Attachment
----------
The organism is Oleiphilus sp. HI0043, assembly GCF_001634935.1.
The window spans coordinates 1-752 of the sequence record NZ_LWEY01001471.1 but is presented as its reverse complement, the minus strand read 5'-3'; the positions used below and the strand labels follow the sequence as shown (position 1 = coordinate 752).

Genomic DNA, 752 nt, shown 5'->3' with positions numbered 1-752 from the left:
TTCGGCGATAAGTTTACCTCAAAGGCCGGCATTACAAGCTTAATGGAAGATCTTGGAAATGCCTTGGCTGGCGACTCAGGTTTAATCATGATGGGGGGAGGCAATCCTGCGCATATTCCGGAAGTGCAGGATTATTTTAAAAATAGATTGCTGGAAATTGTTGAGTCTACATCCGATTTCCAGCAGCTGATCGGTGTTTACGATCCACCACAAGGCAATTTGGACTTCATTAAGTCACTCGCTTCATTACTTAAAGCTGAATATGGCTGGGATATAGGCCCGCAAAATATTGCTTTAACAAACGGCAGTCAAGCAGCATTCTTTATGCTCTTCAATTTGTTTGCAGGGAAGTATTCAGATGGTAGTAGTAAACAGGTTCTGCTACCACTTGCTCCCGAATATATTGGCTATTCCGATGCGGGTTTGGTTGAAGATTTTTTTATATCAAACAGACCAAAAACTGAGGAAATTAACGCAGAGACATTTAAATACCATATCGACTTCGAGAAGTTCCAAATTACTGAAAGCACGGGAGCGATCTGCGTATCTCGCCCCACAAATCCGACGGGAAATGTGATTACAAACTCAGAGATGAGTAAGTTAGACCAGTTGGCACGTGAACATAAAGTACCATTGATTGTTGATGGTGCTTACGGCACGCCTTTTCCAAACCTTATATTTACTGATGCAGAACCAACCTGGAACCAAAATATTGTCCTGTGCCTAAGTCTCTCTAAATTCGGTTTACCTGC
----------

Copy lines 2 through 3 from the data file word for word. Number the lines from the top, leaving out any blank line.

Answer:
The window spans coordinates 1-752 of the sequence record NZ_LWEY01001471.1 but is presented as its reverse complement, the minus strand read 5'-3'; the positions used below and the strand labels follow the sequence as shown (position 1 = coordinate 752).

Genomic DNA, 752 nt, shown 5'->3' with positions numbered 1-752 from the left: